The Morning After: What Election Night Means For CU’s
The next time someone tells you the more things change, the more they stay the same, remind them about the election of 2016. No one, including Donald Trump, knows precisely what all this means for credit unions, but there are some very intriguing possibilities.
- Mandate relief is a real possibility. One of the most conservative Congresses in history will now have a Republican president. The Democrats only picked up one Senate seat and although the House majority was trimmed, the flame thrower faction will see last night’s results, with some justification, as vindication of their scorched earth approach to governing. Without the threat of a veto, legislation to scale back the CFPB and provide mandate relief to smaller financial institutions may grow legs.
- CFPB will be in the cross hairs. When the United States Court of Appeals for the District of Columbia ruled that the CFPB’s director was an at-will servant of the President, credit unions were disappointed that the Court didn’t go further in invalidating the whole enterprise. Now that case has some real teeth. With anti-regulation Trump coming to town, the Bureau is effectively in limbo. Who do you thing his Director will be?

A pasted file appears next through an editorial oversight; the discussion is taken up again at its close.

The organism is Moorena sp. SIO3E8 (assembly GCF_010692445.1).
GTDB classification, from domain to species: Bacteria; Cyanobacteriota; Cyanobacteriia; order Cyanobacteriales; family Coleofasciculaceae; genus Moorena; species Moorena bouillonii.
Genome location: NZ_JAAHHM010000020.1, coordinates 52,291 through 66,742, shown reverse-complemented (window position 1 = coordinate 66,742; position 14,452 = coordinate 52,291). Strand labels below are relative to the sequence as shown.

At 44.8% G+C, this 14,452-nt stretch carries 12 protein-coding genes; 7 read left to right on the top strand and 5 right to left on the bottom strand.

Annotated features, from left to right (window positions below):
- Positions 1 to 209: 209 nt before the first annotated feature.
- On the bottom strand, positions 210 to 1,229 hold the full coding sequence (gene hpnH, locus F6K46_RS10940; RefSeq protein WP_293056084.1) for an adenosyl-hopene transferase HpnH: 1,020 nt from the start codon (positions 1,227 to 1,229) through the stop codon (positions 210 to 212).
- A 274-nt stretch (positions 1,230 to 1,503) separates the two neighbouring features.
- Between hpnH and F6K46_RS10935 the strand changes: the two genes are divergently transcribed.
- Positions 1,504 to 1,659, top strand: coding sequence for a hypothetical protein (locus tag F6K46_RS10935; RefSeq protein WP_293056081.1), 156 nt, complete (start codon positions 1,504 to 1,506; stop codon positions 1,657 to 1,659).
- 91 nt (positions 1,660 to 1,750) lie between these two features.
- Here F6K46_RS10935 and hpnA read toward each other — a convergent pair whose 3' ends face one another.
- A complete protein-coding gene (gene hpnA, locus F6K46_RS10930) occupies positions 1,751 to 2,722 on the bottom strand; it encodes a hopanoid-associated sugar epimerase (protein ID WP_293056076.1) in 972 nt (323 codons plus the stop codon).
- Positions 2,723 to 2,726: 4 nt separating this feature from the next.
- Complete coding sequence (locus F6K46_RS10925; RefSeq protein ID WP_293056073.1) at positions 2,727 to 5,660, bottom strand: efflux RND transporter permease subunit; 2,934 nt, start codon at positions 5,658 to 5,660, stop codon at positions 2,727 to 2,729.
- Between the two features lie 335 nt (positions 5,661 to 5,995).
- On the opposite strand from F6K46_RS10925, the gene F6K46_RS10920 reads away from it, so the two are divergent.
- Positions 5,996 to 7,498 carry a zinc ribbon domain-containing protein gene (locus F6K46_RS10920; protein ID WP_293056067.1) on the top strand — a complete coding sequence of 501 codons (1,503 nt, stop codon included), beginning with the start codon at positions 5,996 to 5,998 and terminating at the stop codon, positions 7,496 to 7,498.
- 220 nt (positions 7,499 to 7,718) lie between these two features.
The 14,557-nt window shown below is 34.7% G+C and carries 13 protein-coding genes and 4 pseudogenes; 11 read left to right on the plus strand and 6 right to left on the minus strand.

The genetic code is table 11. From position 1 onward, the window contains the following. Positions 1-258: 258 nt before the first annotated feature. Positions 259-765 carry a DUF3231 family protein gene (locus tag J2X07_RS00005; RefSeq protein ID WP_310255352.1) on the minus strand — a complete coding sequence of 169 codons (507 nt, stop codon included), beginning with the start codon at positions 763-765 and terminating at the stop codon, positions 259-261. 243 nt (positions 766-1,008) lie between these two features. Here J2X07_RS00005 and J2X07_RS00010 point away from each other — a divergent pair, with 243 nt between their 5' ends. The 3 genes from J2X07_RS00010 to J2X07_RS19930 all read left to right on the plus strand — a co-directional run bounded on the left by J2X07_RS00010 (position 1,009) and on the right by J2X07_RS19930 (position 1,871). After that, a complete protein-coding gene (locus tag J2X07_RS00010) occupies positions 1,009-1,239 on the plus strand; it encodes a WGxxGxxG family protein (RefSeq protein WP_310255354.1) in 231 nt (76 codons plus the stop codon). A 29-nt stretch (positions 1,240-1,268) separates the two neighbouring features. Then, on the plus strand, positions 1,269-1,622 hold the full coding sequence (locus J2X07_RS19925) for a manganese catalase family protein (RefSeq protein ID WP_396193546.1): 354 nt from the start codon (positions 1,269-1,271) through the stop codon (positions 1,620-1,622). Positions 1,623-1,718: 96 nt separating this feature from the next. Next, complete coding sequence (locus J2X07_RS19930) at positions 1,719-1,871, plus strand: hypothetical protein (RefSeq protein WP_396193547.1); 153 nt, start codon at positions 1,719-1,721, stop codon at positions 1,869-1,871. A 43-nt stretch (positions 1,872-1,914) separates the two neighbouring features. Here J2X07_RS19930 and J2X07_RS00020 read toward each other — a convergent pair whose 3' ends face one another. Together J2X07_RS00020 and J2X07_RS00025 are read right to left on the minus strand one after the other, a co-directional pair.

- What regulators give, they can take away. Expect every single controversial regulation and guidance, ranging from the exempt employee threshold to the accommodation of transgender employees, to get a second look.
Some New Old Faces Go to Washington
By the way, the newly emboldened majority in the House will include former NYS Assembly Republican Minority Leader John Faso (R) and Assemblywoman Caudia Tenney. Former Nassau County Executive Tom Suozzi (D) is back in the game, claiming NY’s third Congressional district. State Senator Adriano Espaillat easily won the seat vacated by the retiring Charlie Rangel.
Senate Republicans Holding On
On the state level, the results are almost as remarkable in their own way but there are still a couple of races in the Senate that are too close to call. As of right now it appears that reports of the demise of a Republican Senate have been greatly exaggerated. Here is the breakdown as reported by the Times Union this morning
Last night’s “results” left the Senate breakdown: 32 Republicans, 23 mainline Democrats, seven members of the Independent Democratic Conference, and one Simcah Felder (a Democrat who conferences with the Republicans).
If everything holds, with Felder, the GOP would have an outright majority of 33 members. “
The Democrats hold a slight lead in a Long Island race that is headed for a recount. The key point is that, even though the IDC has grown, it has done so at the expense of the Senate Democrat caucus. Furthermore, it’s possible that the Republicans will be in the majority without the IDC’s help.